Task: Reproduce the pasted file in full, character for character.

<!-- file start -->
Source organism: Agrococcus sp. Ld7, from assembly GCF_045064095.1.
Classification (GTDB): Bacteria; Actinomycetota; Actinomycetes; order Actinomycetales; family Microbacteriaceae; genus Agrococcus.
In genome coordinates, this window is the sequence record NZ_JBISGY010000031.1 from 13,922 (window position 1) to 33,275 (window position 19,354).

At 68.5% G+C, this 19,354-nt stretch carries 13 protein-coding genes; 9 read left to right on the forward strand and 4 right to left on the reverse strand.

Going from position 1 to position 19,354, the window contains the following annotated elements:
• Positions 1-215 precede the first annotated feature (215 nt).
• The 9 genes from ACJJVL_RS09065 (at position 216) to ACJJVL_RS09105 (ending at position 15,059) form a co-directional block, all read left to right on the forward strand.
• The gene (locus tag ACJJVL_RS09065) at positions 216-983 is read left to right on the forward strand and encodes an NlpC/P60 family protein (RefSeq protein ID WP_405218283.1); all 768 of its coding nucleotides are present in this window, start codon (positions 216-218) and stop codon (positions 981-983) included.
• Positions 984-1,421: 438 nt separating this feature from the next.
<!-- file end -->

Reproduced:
Source organism: Agrococcus sp. Ld7, from assembly GCF_045064095.1.
Classification (GTDB): Bacteria; Actinomycetota; Actinomycetes; order Actinomycetales; family Microbacteriaceae; genus Agrococcus.
In genome coordinates, this window is the sequence record NZ_JBISGY010000031.1 from 13,922 (window position 1) to 33,275 (window position 19,354).

At 68.5% G+C, this 19,354-nt stretch carries 13 protein-coding genes; 9 read left to right on the forward strand and 4 right to left on the reverse strand.

Going from position 1 to position 19,354, the window contains the following annotated elements:
• Positions 1-215 precede the first annotated feature (215 nt).
• The 9 genes from ACJJVL_RS09065 (at position 216) to ACJJVL_RS09105 (ending at position 15,059) form a co-directional block, all read left to right on the forward strand.
• The gene (locus tag ACJJVL_RS09065) at positions 216-983 is read left to right on the forward strand and encodes an NlpC/P60 family protein (RefSeq protein ID WP_405218283.1); all 768 of its coding nucleotides are present in this window, start codon (positions 216-218) and stop codon (positions 981-983) included.
• Positions 984-1,421: 438 nt separating this feature from the next.